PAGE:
I just love Nora's character name, Courtney Clovercock, and there are some other great names in here as well, so where did these all come from?
Jim Brandon: She came up with her own last name. Courtney and Brittany were names we liked for the two best friends, just names that went together and she came up with her own last name, so you're going to have to ask her where that came from. We actually spent way too much time talking about names. Just stuff like Marshall Adams I, the RA. We talked so long about a name that would kind of sound East Coast and an old traditional name but nothing that was too cool or too lame. We came upon Marshall because we were also trying to think of a bunch of fun name puns that we could do. We were talking about Marshall Law and Marshall Arts, Marshmallow and all those things. Then my character, actually, Gopher Reed, is almost the opposite. We really wanted a character that just had a nickname. He always had a nickname and no one really questioned where his name came from, it was just there from the beginning and Gopher was the first thing that anyone said. We didn't want to overanalyze or overthink it, that one we just took and ran with.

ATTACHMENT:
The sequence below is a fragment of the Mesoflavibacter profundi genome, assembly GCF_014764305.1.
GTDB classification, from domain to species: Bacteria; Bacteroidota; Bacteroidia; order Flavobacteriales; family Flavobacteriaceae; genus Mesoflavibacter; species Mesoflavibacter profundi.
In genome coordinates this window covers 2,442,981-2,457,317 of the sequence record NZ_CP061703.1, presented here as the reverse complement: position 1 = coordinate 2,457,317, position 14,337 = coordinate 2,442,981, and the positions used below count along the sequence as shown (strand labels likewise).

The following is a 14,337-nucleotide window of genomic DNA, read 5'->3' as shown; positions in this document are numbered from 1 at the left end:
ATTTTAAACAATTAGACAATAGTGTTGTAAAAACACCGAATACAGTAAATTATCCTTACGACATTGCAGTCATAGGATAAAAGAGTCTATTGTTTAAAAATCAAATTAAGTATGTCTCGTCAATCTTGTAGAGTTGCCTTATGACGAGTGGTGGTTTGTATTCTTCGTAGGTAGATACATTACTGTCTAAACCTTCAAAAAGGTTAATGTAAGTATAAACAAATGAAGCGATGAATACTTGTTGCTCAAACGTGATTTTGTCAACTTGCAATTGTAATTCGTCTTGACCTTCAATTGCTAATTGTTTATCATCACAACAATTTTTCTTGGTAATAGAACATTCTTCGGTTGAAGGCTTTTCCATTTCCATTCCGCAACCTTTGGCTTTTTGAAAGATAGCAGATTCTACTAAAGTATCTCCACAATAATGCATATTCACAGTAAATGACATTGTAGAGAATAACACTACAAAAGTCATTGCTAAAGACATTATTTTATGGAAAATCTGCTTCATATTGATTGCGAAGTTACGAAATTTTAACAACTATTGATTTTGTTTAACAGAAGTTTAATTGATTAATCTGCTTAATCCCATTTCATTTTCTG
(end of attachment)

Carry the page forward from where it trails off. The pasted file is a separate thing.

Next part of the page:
So you're one of those mysteries, like no one knows what his first name is?
Jim Brandon: Yeah. We interact with our fans a lot, because as an online show, we do a lot of efforts to connect to our fans, whether it's Facebook profiles or MySpace profiles or live chats. A lot of people ask what my real name is and my character's response is always just, 'I don't know. My whole life I've always been called Gopher.' He's also been drinking for so long that he's had a fake ID for so long that he's never had to go and get a drivers license or a passport so he's not sure where Gopher comes from. We had a Parents Weekend episode this season and we kind of told the people who were playing my parents, 'Don't even reference the fact of where the name comes from and what it is. It's just Gopher and we're just going to run with it.' It's been a lot of fun.
This whole thing really seems like more of an interactive community more than just a web series. Was that your goal all the way through, when you started this, to connect with everyone?